DePauw to Host Two-Day Symposium: 'Roman Catholicism and Islam as Transcivilizational Political Phenomena'
April 11, 2006
April 11, 2006, Greencastle, Ind. - DePauw University will host a symposium, "Roman Catholicism and Islam as Transcivilizational Political Phenomena," on April 24-25, 2006. The event will feature scholars from Rutgers, Georgetown and Pepperdine Universities, the University of Nevada-Las Vegas and members of the DePauw faculty. The sessions all take place in the Emerson Room of the Walden Inn Conference Center and are free and open to the public.
Sponsored by the Lee G. Hall Distinguished Visiting Professorship in Political Science, the symposium will bring together several of the nation's leading experts on religious politics in the contemporary world. "These scholars will compare and contrast the political roles of Islam and Catholicism: two monotheistic religious traditions with strong missionary histories, which promote values and beliefs held to be universal," states Ted G. Jelen, Lee G. Hall Distinguished Visiting Professor of Political Science at DePauw University. "Adherents of both traditions are politically consequential actors in diverse national and regional settings throughout the world."
Professor Jelen (seen at right) adds, "This symposium will compare and contrast the political role of each tradition in different national, regional and global political contexts, and will pose the question of the comparability of political impact of Islam and Catholicism. The symposium participants will consider whether, and to what extent, the Catholicism/Islam comparison can provide material for more general theories of sacred politics."
The symposium schedule includes:
Monday, April 24:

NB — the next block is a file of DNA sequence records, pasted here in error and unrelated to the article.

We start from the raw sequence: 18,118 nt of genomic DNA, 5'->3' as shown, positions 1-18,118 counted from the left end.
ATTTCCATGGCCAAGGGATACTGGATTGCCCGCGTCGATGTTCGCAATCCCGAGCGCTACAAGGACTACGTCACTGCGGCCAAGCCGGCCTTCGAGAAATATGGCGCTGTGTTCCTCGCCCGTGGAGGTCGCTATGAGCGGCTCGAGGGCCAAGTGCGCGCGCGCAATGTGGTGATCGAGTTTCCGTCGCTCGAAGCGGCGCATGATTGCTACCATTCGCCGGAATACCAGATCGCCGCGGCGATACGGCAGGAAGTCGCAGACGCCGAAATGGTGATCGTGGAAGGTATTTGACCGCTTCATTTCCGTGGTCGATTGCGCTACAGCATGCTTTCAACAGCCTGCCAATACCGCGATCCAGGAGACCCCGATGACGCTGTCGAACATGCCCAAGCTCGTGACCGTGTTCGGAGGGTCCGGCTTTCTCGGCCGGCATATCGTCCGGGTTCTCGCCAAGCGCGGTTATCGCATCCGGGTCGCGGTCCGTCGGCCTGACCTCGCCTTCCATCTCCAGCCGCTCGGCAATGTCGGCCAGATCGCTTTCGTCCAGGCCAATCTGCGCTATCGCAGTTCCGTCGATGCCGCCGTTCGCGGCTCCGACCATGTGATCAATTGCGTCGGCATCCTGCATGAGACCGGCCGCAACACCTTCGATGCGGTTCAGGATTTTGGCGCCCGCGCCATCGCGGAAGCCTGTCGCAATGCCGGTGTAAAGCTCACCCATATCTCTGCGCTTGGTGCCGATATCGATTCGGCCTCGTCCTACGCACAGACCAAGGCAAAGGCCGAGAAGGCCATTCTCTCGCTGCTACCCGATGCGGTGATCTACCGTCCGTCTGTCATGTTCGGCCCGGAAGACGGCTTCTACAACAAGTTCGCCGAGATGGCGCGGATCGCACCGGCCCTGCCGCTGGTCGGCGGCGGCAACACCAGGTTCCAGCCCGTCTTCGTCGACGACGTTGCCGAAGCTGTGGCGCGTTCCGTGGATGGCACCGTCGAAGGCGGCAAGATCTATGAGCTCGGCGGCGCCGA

- 4 p.m. Opening Session Welcome Address: "The Search for a Theory of Sacred Politics,"Ted G. Jelen, Lee G. Hall Distinguished Visiting Professor of Political Science, DePauw University
- 5 p.m. Session II: The Transcivilizational Politics of Roman Catholicism -- "The Vatican as a Transcivilizational Actor," Mary C. Segers, Professor of Political Science and Department Chair, Rutgers University; "Catholic Politics and Religions Markets: A Comparative Perspective"; Ted G. Jelen with Discussant: Clyde Wilcox, Professor of Government, Georgetown University
Tuesday, April 25
- 9 a.m. Session III: The Transcivilizational Politics of Islam -- "Islam, Law, and Politics in the Middle East," Mehran Tamadonfar, Associate Professor and Chair of the Department of Political Science, University of Nevada, Las Vegas; "Muslims and the State in the United States, Britain, France, and Germany," Joel S. Fetzer, Associate Professor of Political Science, Pepperdine University and J. Christopher Soper, Director, Center for Faith and Learning, Pepperdine University with Discussant: Jeffrey Kenney, Associate Professor and Chair of Religious Studies, DePauw University
- 11 a.m. Session IV: Roundtable: Summary and Prospects -- Joel S. Fetzer, Ted G. Jelen, Jeffrey Kenney, Mary C. Segers, Mehran Tamadonfar, Clyde Wilcox.
For further information, contact Professor Jelen by sending an e-mail here or call (765) 658-4754.Back